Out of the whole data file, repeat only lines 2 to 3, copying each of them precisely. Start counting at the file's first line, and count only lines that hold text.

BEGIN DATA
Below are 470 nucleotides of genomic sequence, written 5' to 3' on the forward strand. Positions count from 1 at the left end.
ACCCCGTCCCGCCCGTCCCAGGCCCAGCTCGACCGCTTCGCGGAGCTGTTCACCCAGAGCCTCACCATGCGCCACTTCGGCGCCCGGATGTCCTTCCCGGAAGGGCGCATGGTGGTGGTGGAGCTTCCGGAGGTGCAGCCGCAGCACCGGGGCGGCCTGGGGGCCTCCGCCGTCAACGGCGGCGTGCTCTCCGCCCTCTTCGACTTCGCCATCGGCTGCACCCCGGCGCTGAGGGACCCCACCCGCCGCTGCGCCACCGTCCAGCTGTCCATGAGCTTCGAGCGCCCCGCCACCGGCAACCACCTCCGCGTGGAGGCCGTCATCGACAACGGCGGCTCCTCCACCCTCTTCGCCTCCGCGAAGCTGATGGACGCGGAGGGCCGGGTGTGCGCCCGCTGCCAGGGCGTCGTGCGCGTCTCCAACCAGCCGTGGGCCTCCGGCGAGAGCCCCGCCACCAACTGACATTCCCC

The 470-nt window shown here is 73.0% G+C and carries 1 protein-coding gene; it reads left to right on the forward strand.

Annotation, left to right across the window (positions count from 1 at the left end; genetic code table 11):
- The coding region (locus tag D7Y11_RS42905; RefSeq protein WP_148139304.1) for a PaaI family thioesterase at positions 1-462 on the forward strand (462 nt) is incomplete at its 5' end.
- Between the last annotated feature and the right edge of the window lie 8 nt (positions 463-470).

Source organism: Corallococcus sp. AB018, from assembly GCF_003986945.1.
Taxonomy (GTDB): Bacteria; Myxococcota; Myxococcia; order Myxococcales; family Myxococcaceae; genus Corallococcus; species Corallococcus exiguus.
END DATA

ACCCCGTCCCGCCCGTCCCAGGCCCAGCTCGACCGCTTCGCGGAGCTGTTCACCCAGAGCCTCACCATGCGCCACTTCGGCGCCCGGATGTCCTTCCCGGAAGGGCGCATGGTGGTGGTGGAGCTTCCGGAGGTGCAGCCGCAGCACCGGGGCGGCCTGGGGGCCTCCGCCGTCAACGGCGGCGTGCTCTCCGCCCTCTTCGACTTCGCCATCGGCTGCACCCCGGCGCTGAGGGACCCCACCCGCCGCTGCGCCACCGTCCAGCTGTCCATGAGCTTCGAGCGCCCCGCCACCGGCAACCACCTCCGCGTGGAGGCCGTCATCGACAACGGCGGCTCCTCCACCCTCTTCGCCTCCGCGAAGCTGATGGACGCGGAGGGCCGGGTGTGCGCCCGCTGCCAGGGCGTCGTGCGCGTCTCCAACCAGCCGTGGGCCTCCGGCGAGAGCCCCGCCACCAACTGACATTCCCC

The 470-nt window shown here is 73.0% G+C and carries 1 protein-coding gene; it reads left to right on the forward strand.